18 Flat Pedals for Mountain Bikes Tested and Reviewed

We tested more than a dozen pairs of flat pedals for mountain biking. Use this guide to help you find the best fit.
Flat bike pedals from Hope, PNW, Look, and Crankbrothers

Mountain bike flat pedal preferences can be as personal as grips and saddles, so we’ll share the important characteristics about these types of pedals as well as some insights to popular flat pedals that we have tested.

Some important characteristics of a good mountain bike flat pedal are:

  • Pedal width and support underfoot
  • The number and length of pins that hold your shoe in place
  • Overall pedal shape
  • Rebuild-ability

We should also note that the thickness of the pedal platform can have an important influence on the rider’s maximum saddle height, which shorter-legged riders who want to maximize dropper-post travel will have intimate knowledge of. The depth and width of a pedal body also affect how often you experience pedal strikes and what width ruts the pedals can squeeze between. Check out this article for more general info about choosing the best mountain bike pedals.

Singletracks has tested and evaluated all of the best mountain bike flat pedals over the years. Keep reading to learn more about the most popular flat pedal choices.

Flat PedalPriceWeight (pair)Body Material
Canfield Crampon$149395 gAluminum
Chromag Scarab$142430 gAluminum
Crankbrothers Stamp 11$300330 g (large)Aluminum
Crankbrothers Stamp 7$169375 g (small)Aluminum
Deity Black Kat$119403 gAluminum
DMR Vault$164430 gAluminum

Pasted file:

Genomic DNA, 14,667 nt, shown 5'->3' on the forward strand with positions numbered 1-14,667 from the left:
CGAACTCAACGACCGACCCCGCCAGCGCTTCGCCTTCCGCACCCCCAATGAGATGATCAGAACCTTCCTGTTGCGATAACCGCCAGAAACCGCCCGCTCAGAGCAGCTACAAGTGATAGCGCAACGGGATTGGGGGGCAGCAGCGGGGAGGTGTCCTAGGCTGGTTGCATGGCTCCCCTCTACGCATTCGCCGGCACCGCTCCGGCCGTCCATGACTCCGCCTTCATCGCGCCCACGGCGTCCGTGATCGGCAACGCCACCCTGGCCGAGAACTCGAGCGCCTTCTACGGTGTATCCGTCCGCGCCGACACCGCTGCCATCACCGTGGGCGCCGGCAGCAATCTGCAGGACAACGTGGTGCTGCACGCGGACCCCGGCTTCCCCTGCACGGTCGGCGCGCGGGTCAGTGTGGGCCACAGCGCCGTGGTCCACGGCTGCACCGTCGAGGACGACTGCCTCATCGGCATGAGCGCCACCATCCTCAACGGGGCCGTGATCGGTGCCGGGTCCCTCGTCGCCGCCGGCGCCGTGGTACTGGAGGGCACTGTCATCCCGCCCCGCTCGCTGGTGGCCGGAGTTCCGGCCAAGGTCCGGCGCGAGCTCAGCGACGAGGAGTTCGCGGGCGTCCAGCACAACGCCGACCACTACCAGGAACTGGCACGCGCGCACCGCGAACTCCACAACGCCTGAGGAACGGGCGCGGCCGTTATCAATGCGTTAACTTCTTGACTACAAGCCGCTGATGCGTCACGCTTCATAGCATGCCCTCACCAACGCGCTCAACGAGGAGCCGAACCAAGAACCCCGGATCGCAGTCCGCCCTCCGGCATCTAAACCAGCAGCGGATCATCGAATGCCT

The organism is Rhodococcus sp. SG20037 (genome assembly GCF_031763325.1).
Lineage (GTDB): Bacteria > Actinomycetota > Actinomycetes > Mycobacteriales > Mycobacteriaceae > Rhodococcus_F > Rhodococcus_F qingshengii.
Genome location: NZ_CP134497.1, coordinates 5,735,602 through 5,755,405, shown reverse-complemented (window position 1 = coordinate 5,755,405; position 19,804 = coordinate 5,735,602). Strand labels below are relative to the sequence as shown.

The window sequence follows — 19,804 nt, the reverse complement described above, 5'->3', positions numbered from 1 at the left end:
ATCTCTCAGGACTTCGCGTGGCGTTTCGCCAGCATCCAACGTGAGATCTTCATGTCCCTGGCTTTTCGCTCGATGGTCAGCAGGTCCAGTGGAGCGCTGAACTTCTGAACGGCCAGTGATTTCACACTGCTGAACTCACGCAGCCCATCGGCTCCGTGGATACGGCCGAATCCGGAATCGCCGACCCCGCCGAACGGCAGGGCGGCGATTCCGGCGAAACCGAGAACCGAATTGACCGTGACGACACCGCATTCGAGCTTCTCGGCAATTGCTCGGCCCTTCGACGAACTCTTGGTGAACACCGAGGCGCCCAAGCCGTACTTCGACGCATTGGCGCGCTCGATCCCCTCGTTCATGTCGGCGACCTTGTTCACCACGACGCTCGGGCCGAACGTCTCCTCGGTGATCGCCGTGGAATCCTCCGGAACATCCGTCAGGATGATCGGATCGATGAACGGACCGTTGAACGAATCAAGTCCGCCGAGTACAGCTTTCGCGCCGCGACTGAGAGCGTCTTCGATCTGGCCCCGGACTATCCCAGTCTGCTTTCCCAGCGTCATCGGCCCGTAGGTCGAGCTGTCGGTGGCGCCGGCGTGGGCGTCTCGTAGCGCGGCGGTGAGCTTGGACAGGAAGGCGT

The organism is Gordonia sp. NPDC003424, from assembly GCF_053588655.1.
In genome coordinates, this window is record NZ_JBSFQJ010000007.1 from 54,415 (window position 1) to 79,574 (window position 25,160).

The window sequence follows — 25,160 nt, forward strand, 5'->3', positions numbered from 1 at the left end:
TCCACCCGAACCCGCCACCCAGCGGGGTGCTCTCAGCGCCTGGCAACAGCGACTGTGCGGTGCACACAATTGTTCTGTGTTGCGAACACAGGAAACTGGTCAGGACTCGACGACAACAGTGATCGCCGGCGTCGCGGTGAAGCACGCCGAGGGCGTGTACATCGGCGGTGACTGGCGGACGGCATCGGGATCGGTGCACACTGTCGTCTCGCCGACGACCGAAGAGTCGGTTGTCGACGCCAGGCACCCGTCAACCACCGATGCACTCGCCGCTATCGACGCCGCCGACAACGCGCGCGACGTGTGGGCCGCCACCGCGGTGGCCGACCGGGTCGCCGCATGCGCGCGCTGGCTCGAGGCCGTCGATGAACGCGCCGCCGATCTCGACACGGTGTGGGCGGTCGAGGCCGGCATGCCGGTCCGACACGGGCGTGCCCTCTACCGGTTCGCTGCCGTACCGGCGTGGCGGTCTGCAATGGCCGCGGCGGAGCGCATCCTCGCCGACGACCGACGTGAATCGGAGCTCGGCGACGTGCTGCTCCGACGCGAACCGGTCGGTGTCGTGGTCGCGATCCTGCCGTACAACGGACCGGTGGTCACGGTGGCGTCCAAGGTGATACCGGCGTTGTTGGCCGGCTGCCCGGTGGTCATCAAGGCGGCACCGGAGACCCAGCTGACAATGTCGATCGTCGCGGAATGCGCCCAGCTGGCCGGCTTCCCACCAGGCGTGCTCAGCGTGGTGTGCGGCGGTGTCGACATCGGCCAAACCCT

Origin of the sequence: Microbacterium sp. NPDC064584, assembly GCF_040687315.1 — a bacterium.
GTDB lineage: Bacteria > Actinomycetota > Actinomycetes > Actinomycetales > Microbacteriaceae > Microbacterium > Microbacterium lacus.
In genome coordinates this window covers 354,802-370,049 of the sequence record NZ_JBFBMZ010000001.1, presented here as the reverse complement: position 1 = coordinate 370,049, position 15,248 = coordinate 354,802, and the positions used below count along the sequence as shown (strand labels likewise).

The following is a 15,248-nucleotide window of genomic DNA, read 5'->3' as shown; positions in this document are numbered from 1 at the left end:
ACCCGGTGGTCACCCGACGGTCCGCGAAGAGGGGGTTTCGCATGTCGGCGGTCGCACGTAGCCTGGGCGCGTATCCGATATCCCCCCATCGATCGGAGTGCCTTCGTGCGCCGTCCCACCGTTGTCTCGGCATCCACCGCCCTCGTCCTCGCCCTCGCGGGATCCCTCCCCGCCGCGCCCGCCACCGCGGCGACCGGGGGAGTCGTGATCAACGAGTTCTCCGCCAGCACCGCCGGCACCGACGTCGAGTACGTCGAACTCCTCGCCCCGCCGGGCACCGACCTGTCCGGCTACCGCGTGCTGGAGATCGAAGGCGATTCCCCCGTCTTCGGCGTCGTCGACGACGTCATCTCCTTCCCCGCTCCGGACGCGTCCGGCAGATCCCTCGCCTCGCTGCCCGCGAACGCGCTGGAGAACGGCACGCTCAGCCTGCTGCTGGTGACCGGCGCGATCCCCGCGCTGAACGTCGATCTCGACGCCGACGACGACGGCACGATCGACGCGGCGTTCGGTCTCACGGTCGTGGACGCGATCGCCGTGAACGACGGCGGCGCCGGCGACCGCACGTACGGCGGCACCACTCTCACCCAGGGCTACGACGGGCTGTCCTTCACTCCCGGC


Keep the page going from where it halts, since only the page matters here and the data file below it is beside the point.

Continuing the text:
e*thirteen Base$55392 gComposite
e*thirteen Plus$149441 gAluminum
Hope F20$180392 gAluminum
iSSi Stomp$115470 gAluminum
Look Trail Roc$85440 gAluminum
OneUp Composite$59355 gComposite
OneUp Aluminum$144.50386 gAluminum
Pedaling Innovations Catalyst $149.99505gAluminum
PNW Components Loam$99448 gAluminum
Race Face Aeffect$130440 gAluminium
Race Face Atlas$180376 gAluminum
Race Face Chester$50+340 gComposite
Photo: Michael Paul

Canfield Crampon Flat Pedals

The Canfield Brothers Crampon Mountains are a sweet looking flat pedal that is light, strong, relatively affordable, and provide a confident platform that spans multiple riding applications. They are easily serviceable and have demonstrated a level of quality that will go the extra mile despite continuous riding abuse. Read a complete review of the Canfield Crampon flat pedals.

Chromag gives you a TON of options for positioning your pins!

Chromag Scarab Flat Pedals

When it comes to customizing pin placement, Chromag is king, and the Scarab is one of our favorite mountain bike flat pedals tested. With 40 different spots to position pins per pedal, the Scarabs are a force to be reckoned with for flat shoes everywhere. I found them to be the best in show by a long shot.

With a footprint of 110mm x 105mm and a low profile, these pedals inspire confidence while barreling through the rockiest of trails.

The pins are definitely the highlight of the Scarabs. Each pin has a shear line which causes them to break away upon hard impact.